MINNEAPOLIS — The latest of the Tennessee Titans‘ three wins in 2020 was just like the first two in that it didn’t come easily.

The Titans beat the Vikings on Sunday despite a particularly dismal performance from the team’s run defense, which allowed Vikings RB Dalvin Cook to average 8.2 yards per carry en route to a 181 yard-performance—the latest example of the Titans winning even with a poor performance from at least one component of the team.

In Week One, it was kicker Stephen Gostkowski who struggled mightily. Week Two saw the Titans’ pass coverage get abused by the Jaguars.

Yet, it’s not time to be alarmed about the 2020 Titans, because, even though their wins haven’t been easy or pretty in the least, they’re an impressive team. They have the ability to find ways to come through with wins late in games, the importance of which cannot be overstated.

“We would love to sit here and play blowouts and win them, but that’s not the reality of it,” head coach Mike Vrabel said.


While fans shouldn’t be alarmed about the Titans’ start to the 2020 season, there is plenty of room for critique.

The team followed the same formula in each of its three season-opening wins: play poorly on at least one side of the ball, take advantage of the opponent’s mistakes and let Gostkowski hit a game-winner.

That’s not a sustainable method of winning, and the Titans know that.

“We want to be able to flip this thing on and be able to shut guys out,” linebacker Rashaan Evans said.

It’s going to take a lot of improvement for that to happen for the Titans, though, especially on defense.

In addition to the problems the defense had on Sunday handling Cook, who seemed to muster massive, chunk gains at will, the Titans struggled to cover rookie WR Justin Jefferson.

Jefferson abused the Titans secondary, catching seven passes for 171 yards. His day was highlighted by a 71-yard touchdown on which he brutally beat CB Johnathan Joseph down the field.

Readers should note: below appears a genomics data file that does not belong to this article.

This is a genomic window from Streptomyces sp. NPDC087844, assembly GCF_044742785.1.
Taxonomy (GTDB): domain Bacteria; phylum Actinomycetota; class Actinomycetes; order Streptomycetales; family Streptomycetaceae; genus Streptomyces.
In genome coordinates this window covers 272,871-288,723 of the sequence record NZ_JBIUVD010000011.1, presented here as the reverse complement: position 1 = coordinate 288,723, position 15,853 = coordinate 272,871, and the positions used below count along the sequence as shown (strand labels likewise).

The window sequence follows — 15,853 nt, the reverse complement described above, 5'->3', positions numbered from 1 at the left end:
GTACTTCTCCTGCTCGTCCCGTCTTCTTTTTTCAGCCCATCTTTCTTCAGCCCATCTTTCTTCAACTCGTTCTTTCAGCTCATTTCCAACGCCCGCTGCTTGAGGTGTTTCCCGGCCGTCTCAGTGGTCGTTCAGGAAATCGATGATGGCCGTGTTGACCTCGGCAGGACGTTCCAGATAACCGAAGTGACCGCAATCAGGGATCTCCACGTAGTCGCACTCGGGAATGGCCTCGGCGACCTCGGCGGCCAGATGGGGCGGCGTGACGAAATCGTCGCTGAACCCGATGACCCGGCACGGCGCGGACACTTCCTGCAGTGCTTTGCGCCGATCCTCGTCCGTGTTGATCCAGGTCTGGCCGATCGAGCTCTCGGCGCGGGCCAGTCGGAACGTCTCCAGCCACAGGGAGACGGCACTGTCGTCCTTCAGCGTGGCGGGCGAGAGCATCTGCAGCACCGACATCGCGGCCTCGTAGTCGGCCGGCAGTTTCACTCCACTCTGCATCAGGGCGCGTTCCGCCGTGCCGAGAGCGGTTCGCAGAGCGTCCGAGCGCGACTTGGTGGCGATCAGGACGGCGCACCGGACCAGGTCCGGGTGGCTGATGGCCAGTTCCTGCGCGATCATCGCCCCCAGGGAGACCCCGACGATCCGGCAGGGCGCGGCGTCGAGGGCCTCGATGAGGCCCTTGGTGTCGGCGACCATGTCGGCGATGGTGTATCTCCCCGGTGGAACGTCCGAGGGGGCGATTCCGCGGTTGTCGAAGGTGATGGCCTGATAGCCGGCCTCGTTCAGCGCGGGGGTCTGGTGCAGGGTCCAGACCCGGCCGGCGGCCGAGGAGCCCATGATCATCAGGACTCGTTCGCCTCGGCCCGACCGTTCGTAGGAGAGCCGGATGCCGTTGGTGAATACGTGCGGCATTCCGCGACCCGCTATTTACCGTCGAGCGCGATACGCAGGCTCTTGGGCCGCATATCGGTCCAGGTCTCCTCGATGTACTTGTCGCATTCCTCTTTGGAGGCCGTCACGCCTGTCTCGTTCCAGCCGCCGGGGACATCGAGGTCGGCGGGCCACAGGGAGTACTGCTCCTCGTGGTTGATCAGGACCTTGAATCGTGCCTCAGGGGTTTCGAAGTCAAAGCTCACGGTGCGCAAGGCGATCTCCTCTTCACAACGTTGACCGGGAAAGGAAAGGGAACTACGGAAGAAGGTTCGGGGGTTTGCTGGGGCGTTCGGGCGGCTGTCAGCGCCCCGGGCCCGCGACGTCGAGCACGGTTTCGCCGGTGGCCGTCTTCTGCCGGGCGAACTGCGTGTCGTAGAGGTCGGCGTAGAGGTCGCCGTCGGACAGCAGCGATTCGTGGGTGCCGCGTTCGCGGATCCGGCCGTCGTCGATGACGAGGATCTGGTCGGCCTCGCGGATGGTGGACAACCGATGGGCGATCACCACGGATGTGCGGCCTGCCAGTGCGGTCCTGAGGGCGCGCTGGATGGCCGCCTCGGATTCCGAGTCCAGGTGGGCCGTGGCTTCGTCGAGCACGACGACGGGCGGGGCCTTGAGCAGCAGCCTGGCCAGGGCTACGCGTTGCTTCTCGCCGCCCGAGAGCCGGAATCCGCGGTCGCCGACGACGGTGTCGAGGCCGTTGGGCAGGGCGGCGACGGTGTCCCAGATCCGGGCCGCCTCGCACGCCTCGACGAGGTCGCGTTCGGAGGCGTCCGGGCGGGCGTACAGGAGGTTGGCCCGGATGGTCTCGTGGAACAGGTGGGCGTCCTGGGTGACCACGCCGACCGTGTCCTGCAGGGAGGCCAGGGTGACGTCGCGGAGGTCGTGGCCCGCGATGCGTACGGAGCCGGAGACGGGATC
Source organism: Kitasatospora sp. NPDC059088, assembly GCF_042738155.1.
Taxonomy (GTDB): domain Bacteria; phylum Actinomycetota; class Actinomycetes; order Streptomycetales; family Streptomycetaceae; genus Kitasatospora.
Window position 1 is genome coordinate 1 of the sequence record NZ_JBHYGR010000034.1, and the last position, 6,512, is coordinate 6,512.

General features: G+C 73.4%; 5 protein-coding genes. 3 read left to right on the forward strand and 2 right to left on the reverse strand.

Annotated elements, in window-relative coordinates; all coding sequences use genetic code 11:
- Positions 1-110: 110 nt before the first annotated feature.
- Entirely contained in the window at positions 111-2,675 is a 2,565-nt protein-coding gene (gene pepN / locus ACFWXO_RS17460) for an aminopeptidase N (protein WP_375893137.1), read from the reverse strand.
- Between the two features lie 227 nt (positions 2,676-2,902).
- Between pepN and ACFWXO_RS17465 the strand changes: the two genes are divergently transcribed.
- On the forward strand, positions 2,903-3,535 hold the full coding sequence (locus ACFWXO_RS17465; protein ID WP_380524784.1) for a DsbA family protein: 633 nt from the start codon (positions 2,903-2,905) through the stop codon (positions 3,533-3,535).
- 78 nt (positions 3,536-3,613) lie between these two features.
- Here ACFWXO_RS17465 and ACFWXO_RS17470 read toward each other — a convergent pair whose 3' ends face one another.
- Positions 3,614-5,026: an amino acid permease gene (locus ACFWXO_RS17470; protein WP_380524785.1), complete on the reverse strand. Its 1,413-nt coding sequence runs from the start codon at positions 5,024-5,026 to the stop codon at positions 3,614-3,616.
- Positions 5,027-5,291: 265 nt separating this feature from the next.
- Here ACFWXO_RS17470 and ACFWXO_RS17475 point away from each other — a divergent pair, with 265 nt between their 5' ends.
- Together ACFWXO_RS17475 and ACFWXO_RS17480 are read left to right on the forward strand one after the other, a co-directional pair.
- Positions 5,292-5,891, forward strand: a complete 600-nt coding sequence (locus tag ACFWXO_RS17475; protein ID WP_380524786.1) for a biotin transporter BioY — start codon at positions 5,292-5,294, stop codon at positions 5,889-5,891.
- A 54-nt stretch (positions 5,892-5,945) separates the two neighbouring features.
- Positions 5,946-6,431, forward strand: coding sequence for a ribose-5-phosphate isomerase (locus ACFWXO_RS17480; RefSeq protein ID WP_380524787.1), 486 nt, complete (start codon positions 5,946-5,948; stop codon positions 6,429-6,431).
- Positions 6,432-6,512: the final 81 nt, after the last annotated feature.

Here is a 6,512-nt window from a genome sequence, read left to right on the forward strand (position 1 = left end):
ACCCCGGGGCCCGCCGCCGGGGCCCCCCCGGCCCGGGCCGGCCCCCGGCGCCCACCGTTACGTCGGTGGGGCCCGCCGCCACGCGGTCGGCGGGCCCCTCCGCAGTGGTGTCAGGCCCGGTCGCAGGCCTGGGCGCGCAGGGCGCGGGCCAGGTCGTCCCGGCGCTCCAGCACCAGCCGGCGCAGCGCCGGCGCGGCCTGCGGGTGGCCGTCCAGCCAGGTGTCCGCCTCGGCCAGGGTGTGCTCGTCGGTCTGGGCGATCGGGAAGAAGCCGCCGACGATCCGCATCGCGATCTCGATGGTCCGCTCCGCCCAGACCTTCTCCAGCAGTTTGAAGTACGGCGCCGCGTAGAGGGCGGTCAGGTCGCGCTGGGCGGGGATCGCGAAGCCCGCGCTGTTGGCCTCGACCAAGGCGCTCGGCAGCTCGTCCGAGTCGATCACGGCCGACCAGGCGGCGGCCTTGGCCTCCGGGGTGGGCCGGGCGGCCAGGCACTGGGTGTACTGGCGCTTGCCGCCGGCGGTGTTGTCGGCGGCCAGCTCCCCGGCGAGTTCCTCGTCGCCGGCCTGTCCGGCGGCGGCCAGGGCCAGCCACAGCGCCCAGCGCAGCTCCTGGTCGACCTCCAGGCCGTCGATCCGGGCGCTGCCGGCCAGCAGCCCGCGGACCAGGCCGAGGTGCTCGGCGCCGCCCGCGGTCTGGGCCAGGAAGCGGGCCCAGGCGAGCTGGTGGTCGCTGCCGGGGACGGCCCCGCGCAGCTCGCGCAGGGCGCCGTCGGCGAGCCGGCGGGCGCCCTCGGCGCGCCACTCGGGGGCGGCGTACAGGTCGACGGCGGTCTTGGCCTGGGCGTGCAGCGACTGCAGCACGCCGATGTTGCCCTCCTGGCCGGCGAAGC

And, while the defense was the Titans’ biggest problem against the Vikings, the offense made its share of mistakes, too.

QB Ryan Tannehill threw an interception on the first play of the second quarter and nearly threw another as the Titans mounted their game-winning drive in the fourth quarter.

The entire Titans offense was collapse-prone throughout the day whenever it entered Vikings territory, which is why Gostkowski had to kick six field goals.

“It was a tight game, but it really shouldn’t have been so tight,” Tannehill said.

“We’re fortunate to come out of this one with a win when we weren’t able to score touchdowns. That will be an emphasis moving forward.”


Still, the Titans deserve praise, not scorn, for their start to the 2020 season.

Winning games in the NFL isn’t easy, yet the Titans have made a habit of it despite difficult circumstances.

The team doesn’t quit and comes through when it matters most, an ability that, often, matters far more than looking pretty.

“It’s very encouraging to be a part of a football team that’s not a bunch of front runners who pack up, complain and start pointing fingers when things don’t go right,” Vrabel said.

This routine of making games closer than they need to be only to come through in the end likely will come back to bite the Titans if they keep it up.

For now, though, this is a team that should be generally pleased with its start to the season.

“This team is excited. We know we have to play better and continue to improve, but they know how to find ways to win right now,” Vrabel said.

“That’s a testament to them.”

Cover image: Jeffrey Becker / USA Today

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